Snowmeggedon: Update

The snow has finally started to stick to the ground. Snowmeggeddon has started. Unfortunately I don't have the photo taking ability (ie lack of digital camera) to give y'all a good idea of what it looks like out there.

I took this picture with my cell phone about 30 minutes ago and have been touching it up ever since so that you can actually see what's in the picture. The parts that weren't completely black were filled up with the light of the street lamp.

It's kind of a shame really because Alexandria always looks nice when it's covered in snow, I like it better when it's covered with leaves and 100 degree weather, but beggars can't be choosers. So, snowmeggedon has begun after hours of dissapointment. Every year weathermen make predictions that it will snow 15 feet and we'll all die of snow-exposure. It never happens, we always get about 1/2 an inch of snow and they'll make some lame excuse to explain it away. Today, the heaviest snow was supposed to come between 3-5pm, I'll spare you the details but lets just say as of 2 hours ago they were saying the heaviest snow will fall between

I think weathermen (and of course women) have side deals with grocery stores and home depot. It's just a theory... but I'm sure I can get enough proof.

Saturday, February 11, 2006

You know what would be cool?

If Google bought Stellarium and the Hubble Space Telescope. Kind of like what they did with Keyhole. That way this stellarium program would be ultra cool.

If you're looking for an update on snowmeggeddon, hold on, it'll be coming later. I'm choosing not to write about it until, you know, there's snow...

Friday, February 10, 2006

The one about how I got arrested at the grocery store...

But don't worry I can plead temporary insanity. I can understand when people want to save a little money at the store, and they try to only buy things that are on sale. What I can't understand is packing a shopping cart, getting to the checkout and then asking if things are on sale AFTER THEY'VE ALREADY BEEN SWIPED. Look lady, you have 45 things on the checkout belt, how about you decide 20 minutes ago what you want to keep and what you're gonna leave behind. Making the kid search for that ground turkey in all the bags because you grabbed the wrong one and don't want to spend the 45 cents extra is NOT COOL.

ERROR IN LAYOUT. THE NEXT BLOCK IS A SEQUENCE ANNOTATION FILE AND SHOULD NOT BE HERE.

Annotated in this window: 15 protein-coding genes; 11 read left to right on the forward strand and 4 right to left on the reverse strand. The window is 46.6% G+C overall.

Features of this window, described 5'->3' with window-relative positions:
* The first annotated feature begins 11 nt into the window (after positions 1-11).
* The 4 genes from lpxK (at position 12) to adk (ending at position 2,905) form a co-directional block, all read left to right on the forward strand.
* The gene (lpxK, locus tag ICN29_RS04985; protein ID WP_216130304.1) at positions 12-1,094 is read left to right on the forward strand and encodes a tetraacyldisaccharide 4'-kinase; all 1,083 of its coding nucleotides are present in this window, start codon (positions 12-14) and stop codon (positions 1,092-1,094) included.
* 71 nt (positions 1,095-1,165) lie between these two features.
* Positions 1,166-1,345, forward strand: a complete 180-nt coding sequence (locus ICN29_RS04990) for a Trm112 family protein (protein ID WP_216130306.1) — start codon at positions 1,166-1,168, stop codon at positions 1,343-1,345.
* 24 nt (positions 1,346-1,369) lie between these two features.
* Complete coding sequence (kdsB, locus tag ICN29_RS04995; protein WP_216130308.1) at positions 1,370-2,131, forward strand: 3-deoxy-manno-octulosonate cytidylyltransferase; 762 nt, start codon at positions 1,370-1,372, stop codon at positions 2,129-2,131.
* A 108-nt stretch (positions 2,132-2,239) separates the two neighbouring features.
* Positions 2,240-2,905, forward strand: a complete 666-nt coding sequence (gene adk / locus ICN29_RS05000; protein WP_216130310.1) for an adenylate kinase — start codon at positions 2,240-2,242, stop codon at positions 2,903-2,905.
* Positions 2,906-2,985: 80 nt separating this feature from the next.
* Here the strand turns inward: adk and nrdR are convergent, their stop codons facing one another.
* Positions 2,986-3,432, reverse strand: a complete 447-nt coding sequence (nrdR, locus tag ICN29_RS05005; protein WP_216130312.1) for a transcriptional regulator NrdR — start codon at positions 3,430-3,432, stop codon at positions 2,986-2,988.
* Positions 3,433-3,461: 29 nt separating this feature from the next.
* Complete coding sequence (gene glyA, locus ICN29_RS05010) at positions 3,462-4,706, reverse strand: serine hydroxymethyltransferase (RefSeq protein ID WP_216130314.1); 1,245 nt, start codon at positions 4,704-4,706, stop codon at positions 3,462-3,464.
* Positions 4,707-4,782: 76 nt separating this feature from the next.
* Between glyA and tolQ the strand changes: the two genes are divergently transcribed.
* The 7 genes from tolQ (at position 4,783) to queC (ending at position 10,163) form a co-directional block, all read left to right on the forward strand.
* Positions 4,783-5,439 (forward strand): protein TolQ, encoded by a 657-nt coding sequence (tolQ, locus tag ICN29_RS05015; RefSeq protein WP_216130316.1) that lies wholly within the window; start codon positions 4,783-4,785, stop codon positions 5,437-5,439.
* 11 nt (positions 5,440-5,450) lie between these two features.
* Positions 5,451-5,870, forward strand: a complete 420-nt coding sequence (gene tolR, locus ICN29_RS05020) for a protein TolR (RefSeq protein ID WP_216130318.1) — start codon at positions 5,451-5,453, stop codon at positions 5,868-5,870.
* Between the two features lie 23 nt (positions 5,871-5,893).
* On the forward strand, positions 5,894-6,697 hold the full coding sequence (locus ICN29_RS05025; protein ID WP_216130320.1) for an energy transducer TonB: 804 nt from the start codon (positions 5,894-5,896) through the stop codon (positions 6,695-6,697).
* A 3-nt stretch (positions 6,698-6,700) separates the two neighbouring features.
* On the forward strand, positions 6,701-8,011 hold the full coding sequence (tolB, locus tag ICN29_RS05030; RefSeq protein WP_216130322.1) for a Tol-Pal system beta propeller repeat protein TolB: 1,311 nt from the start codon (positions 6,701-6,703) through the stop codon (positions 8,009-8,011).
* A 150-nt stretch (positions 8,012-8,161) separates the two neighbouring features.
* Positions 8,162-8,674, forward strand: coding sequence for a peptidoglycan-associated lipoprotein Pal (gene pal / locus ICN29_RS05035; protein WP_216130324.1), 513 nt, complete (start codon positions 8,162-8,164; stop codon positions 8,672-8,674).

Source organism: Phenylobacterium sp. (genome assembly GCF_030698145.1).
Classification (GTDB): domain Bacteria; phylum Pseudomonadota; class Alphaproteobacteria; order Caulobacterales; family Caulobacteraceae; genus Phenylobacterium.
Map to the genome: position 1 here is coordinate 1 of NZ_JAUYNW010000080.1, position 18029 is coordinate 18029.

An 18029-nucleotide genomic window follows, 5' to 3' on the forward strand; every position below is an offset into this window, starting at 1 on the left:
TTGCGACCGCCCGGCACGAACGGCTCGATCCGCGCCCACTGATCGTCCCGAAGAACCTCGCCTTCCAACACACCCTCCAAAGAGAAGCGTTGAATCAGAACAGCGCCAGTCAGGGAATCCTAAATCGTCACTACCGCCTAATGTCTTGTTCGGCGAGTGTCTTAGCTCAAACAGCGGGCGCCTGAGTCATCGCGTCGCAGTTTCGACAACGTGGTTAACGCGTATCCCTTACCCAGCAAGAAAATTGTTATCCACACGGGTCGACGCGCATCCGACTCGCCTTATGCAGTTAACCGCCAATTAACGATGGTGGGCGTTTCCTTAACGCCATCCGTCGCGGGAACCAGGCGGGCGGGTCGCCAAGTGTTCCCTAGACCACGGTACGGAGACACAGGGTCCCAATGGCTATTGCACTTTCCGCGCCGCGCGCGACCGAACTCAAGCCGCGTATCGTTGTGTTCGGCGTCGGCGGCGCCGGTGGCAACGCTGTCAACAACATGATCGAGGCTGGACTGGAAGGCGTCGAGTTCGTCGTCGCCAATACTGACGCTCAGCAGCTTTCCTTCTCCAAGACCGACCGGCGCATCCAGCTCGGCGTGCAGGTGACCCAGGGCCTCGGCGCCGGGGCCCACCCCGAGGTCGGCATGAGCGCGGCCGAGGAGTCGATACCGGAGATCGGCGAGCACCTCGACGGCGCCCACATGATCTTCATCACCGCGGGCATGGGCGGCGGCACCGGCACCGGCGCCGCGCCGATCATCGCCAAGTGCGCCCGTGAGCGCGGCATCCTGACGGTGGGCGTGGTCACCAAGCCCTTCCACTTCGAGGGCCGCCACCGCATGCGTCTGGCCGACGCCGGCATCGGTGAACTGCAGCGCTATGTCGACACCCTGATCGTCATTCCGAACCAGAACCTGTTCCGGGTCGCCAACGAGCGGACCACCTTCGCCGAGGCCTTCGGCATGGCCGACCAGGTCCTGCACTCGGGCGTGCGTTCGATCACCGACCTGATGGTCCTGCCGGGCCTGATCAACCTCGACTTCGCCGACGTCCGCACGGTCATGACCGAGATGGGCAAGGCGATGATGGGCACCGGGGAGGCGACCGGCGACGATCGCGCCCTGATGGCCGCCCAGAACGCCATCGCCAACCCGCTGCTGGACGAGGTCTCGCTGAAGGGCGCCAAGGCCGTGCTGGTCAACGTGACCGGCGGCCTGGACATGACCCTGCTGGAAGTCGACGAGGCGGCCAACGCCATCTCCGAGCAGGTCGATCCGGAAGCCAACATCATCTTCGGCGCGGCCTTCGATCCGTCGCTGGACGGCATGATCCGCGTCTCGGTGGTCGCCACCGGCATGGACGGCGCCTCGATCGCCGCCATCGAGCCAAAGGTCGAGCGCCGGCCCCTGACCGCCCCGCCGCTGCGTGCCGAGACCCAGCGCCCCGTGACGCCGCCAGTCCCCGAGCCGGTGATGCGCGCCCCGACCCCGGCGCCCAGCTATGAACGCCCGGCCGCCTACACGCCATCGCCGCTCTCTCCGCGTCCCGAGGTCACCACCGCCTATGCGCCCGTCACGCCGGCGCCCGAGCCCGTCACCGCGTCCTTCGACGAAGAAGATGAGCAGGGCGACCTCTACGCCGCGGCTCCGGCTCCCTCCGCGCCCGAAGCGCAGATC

Combine that with the fact that tomorrow is Snowmeggeddon. That's right, we're all going to die from snow exposure. The great thing about snow storms in D.C. is that people think they need several gallons of milk. What's milk going to do? Does milk have some sort of magical snow removal properties that I don't know about? Do people think that when it snows cows stop producing milk for several months? I honestly saw a guy at checkout with three gallons of milk. He beat out the next person in line by one full gallon. Seriously, won't the milk go bad before they get a chance to use it?


4 days with no posting! oh my god!

Anyway... I was thinking the other day about my prohibition on blogging about work and I'm not changing my mind on this policy, it's a good policy. The latest hill "scandal" involving a staffer with a blog on the now controversial MySpace got me thinking about it. I started to think about what's the difference between me sending an email, instant message, calling someone or even telling someone in person what happened at work on any given day and blogging about it. The only real difference is this: it's saved online. I admit that putting something online about the negatives of a job, or the people you work with is embarrassing for them and for the company and more to the point, it's rude. But what recourse does a business really have? I know they have the power of the paycheck so to speak, but do they have the right to use it? Can a business fire you for saying something negative to another person? The conversation is, assumedly, done on your own time with your own resources.